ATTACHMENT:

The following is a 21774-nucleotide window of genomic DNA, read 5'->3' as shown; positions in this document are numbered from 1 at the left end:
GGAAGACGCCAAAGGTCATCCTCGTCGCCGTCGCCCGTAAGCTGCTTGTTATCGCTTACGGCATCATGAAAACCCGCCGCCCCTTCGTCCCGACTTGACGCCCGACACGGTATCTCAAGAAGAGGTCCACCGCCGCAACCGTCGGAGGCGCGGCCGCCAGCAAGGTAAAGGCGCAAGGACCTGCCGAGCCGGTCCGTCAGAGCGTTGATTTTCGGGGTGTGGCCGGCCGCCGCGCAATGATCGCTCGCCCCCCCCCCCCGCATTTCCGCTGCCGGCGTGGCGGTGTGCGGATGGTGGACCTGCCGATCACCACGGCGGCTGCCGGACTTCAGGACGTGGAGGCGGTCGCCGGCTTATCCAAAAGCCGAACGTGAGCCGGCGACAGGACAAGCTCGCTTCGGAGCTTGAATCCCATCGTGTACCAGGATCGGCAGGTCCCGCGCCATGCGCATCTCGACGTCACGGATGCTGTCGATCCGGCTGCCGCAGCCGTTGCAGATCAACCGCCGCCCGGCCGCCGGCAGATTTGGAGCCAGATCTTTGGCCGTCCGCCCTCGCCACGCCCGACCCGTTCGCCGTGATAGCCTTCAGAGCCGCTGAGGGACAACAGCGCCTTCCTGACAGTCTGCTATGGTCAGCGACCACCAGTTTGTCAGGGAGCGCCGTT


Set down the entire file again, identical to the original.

The following is a 21774-nucleotide window of genomic DNA, read 5'->3' as shown; positions in this document are numbered from 1 at the left end:
GGAAGACGCCAAAGGTCATCCTCGTCGCCGTCGCCCGTAAGCTGCTTGTTATCGCTTACGGCATCATGAAAACCCGCCGCCCCTTCGTCCCGACTTGACGCCCGACACGGTATCTCAAGAAGAGGTCCACCGCCGCAACCGTCGGAGGCGCGGCCGCCAGCAAGGTAAAGGCGCAAGGACCTGCCGAGCCGGTCCGTCAGAGCGTTGATTTTCGGGGTGTGGCCGGCCGCCGCGCAATGATCGCTCGCCCCCCCCCCCCGCATTTCCGCTGCCGGCGTGGCGGTGTGCGGATGGTGGACCTGCCGATCACCACGGCGGCTGCCGGACTTCAGGACGTGGAGGCGGTCGCCGGCTTATCCAAAAGCCGAACGTGAGCCGGCGACAGGACAAGCTCGCTTCGGAGCTTGAATCCCATCGTGTACCAGGATCGGCAGGTCCCGCGCCATGCGCATCTCGACGTCACGGATGCTGTCGATCCGGCTGCCGCAGCCGTTGCAGATCAACCGCCGCCCGGCCGCCGGCAGATTTGGAGCCAGATCTTTGGCCGTCCGCCCTCGCCACGCCCGACCCGTTCGCCGTGATAGCCTTCAGAGCCGCTGAGGGACAACAGCGCCTTCCTGACAGTCTGCTATGGTCAGCGACCACCAGTTTGTCAGGGAGCGCCGTT